The 2017 Oscar nominations were a banner year for black nominees both in front of and behind the camera, but other nonwhite groups and women were largely left out of the running. As #OscarsSoWhite creator April Reign said, her hashtag was never about just black actors, but all communities marginalized in Hollywood including Asians, Latinos, and women.
"We still have work to do,'' said Gil Robertson, president of the African American Film Critics Association.
This year, the sole non-black acting nominee of color was British-Indian actor Dev Patel for his supporting performance in "Lion.'' It's been over 13 years since another Indian - Ben Kingsley - was nominated. Kinglsey is also the only person of Asian/Indian descent to be nominated for best actor (two nominations, one win). The lead actress category is even bleaker for Asian women. You have to go back to 1935 to find the only nominee.
Latinos, too, have been missing from the acting nominations for years. Demian Bichir was the last Latino best actor nominee in 2012. In the supporting category, you have to look to 2004 and Benicio de Toro's nomination for "21 Grams.'' The last time a lead actress of Latino descent was nominated was Colombian actress Catalina Sandino Moreno in 2005 for "Maria Full of Grace.''
"We just have to keep on doing good films and if in the United States these get picked up and they get a little bit of attention, well, it's great,'' said Mexican actor and director Gael Garcia Bernal. "But at the same time, it's something that is not in our hands. We need to just make good films.''
Supporting actor nominee Mahershala Ali hopes that people of color can become part of the fabric of entertainment in a "real and organic way.''
Behind the camera, after a three year stretch of Mexican filmmakers winning best director, this year none were nominated. The only Latino nominee in any category this year is Rodrigo Prieto, who was nominated for best cinematography for "Silence.'' If he wins, it will be the fifth year in a row that a Latino has won that prize.
Asians behind the camera were a little more represented. "La La Land's'' Ai-ling Lee became the first Asian sound editing nominee. And "La La Land's'' Tom Cross, who is half-Vietnamese, is up for the editing award. Toshio Suzuki is nominated for best animated feature for "The Red Turtle,'' as is Joanna Natasegara for best documentary short for "The White Helmets.'' This past year, the academy also gave Jackie Chan an honorary Oscar.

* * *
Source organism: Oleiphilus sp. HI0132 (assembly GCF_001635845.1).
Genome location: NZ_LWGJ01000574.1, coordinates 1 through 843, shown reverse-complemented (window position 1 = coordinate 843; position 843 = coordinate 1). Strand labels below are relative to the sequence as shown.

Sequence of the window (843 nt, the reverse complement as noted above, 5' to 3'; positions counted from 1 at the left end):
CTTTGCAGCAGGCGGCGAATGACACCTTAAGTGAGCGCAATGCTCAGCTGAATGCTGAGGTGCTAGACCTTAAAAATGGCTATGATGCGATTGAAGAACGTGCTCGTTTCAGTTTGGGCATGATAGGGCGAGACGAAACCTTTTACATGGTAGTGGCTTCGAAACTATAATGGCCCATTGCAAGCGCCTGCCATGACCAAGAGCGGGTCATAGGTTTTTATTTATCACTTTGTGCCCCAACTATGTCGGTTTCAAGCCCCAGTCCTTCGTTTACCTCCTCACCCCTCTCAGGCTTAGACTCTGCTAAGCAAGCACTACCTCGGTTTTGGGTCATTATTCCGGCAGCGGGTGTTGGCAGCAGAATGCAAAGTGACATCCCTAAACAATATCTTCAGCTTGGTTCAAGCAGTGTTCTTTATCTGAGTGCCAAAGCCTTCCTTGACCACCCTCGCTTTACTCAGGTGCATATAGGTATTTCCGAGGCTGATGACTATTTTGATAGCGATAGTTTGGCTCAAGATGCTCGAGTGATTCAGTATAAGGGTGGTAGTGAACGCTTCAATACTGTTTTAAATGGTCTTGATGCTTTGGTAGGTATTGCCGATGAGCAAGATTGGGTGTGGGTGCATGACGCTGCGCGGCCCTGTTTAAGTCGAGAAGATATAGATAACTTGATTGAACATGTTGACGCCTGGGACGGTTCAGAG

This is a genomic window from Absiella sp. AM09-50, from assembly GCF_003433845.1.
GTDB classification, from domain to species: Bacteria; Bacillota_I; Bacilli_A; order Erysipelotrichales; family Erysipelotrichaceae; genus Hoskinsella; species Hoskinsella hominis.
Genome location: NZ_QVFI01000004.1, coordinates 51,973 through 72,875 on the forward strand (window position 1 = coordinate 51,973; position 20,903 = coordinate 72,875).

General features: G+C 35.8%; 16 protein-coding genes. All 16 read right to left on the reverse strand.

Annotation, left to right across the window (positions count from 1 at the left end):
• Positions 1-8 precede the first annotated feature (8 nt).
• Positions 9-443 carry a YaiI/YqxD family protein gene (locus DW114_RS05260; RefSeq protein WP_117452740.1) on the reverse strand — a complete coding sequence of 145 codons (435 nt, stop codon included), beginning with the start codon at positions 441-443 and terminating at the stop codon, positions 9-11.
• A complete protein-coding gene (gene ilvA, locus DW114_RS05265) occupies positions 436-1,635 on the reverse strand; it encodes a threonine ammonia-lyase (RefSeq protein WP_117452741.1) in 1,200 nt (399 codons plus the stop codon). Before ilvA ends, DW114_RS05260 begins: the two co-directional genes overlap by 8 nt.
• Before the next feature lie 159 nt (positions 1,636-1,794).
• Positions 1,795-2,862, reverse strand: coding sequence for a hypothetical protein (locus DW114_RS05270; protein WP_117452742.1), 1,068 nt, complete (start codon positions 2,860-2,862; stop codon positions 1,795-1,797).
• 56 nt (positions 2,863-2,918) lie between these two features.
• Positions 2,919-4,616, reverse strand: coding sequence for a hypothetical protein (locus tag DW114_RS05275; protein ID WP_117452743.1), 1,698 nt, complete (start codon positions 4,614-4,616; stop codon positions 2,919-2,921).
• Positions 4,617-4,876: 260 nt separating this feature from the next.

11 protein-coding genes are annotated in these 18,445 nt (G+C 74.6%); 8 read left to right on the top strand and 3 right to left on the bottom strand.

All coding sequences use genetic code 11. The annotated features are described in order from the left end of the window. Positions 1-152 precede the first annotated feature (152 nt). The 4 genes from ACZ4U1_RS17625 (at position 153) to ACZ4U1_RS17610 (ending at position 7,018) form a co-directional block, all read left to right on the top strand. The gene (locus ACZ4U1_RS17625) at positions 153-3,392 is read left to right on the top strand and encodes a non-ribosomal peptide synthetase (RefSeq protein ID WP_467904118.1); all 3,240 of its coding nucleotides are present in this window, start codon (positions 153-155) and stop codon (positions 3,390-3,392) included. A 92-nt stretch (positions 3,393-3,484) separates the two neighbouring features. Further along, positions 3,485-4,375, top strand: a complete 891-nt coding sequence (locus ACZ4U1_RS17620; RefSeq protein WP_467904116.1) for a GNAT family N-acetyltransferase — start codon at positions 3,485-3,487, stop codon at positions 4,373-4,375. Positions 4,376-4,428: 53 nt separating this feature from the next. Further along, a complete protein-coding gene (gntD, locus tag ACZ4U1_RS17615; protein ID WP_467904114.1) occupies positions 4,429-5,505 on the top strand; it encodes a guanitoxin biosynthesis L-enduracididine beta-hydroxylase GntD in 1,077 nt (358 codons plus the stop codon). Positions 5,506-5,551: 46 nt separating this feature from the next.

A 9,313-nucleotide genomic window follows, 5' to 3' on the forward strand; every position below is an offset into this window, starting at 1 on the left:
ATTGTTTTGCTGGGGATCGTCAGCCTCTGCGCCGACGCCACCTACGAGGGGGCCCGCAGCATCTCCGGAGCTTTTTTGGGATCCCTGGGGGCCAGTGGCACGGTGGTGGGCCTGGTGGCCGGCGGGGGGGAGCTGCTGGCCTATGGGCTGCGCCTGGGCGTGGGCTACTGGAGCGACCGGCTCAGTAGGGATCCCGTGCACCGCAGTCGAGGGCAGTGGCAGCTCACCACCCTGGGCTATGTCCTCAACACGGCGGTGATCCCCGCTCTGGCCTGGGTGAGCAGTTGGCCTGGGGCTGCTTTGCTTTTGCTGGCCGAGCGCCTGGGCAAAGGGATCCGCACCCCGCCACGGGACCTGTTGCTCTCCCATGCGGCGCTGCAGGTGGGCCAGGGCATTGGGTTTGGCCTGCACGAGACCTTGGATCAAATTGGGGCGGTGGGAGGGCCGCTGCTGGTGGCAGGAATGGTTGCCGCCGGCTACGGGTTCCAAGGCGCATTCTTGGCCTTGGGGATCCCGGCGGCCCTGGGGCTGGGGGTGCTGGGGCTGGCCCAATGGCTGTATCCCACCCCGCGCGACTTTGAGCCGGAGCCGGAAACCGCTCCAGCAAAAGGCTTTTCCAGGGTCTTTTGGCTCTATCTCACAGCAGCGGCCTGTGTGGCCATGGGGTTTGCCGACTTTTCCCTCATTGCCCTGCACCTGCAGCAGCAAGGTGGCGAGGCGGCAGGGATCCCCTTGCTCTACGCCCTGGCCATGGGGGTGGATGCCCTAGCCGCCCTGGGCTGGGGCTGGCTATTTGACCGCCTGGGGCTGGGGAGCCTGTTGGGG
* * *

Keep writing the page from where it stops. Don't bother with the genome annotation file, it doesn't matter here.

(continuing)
"It's not about the awards, it's about the creators, the actual birth of those stories,'' said Patel.
Women, too, are a minority in Hollywood. For women behind the camera, things have gotten worse overall, despite some strides, including "Jackie'' composer Mica Levi becoming the first women to be nominated for original score.
However, it's been seven years since there was a female best director nominee when Kathryn Bigelow won for "The Hurt Locker.'' Before Bigelow, there had been only three female directing nominees in the history of the awards.
Only one woman was nominated in any screenwriting category, Allison Schroeder for "Hidden Figures,'' down from three last year, and, once again, no women were nominated for cinematography.
Other categories experienced similar drops, save an increase in nominations for women in the sound editing and sound mixing categories, thanks to "La La Land's'' Ai-ling Lee.
Overall representation of women in Oscar-nominated behind-the-scenes categories fell two percent, according to a recent report from the Women's Media Center.
But this isn't surprising to those who follow the industry year round.
"This year is similar to previous years where we don't have enough women in many of the positions behind the scenes,'' said Melissa Silverstein, the founder and publisher of the Women and Hollywood blog. "It's wonderful to see a lot of female producers whose films are nominated for best picture, but again this illuminates how difficult it is for women to rise to the top of the business and to be taken seriously at this level.''
And it's not just a box office issue, Silverstein says. It's also about prestige.
"When money is there, there are fewer women. When prestige is there, there are fewer women,'' she said. "This has not changed and I don't see this changing on the horizon. At the Oscars we just notice it a lot more.''